The contemporary Salafi-jihadi movement has adopted a particularly innovative approach to the concept of qisas in two ways. First, groups such as IS have taken the idea and construed it in a way that justifies indiscriminate terrorism, such as the attack in Manchester. They argue that qisas has a political dimension and that it can be applied to international affairs in a way that holds civilians responsible for the perceived crimes of their governments.

Second, qisas is normally applied only in cases where the aggressor is known. IS, by contrast, holds every citizen-stranger of an enemy state responsible for the actions of his or her government. Thus, when it released its statement claiming responsibility for the Manchester attack, it said that it had struck against a “gathering of the crusaders . . . in response to their transgressions against the lands of the Muslims”.

It is this militaristic construction of qisas that allows IS to rationalise the bombing of a venue where large numbers of young girls had gathered to watch a pop concert, dismissing them as “crusaders”.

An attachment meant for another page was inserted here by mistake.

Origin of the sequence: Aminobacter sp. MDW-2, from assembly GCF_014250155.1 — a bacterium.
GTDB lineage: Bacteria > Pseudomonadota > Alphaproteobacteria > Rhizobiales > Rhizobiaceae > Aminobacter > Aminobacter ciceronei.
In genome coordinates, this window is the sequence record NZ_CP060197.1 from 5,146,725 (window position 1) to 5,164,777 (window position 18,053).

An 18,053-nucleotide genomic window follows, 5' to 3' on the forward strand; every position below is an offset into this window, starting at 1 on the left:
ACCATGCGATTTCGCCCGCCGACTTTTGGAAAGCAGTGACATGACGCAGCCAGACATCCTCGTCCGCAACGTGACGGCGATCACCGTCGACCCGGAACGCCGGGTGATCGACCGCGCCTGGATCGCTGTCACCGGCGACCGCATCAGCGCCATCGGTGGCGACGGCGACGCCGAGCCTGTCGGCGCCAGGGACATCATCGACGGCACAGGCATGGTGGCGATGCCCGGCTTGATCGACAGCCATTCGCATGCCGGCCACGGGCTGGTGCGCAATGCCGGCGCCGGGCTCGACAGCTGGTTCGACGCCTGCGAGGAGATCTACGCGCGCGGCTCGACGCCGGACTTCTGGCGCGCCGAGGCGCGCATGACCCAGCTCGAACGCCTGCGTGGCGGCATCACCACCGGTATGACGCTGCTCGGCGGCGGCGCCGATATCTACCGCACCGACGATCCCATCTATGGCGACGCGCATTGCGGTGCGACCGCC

This is not new. In 1997, Osama Bin Laden told CBS News that “all Americans are our enemies, not just the ones who fight us directly, but also the ones who pay their ­taxes”. His rationale was that all Americans, by virtue of citizenship alone, are vicariously liable for the actions of their government.

Just a few years later, Bin Laden used the same idea to justify the 11 September 2001 attacks and also invoked it in reference to the Israeli-Palestinian conflict. “The blood pouring out of Palestine must be equally revenged,” he wrote. “You must know that the Palestinians do not cry alone; their women are not widowed alone; their sons are not orphaned alone.”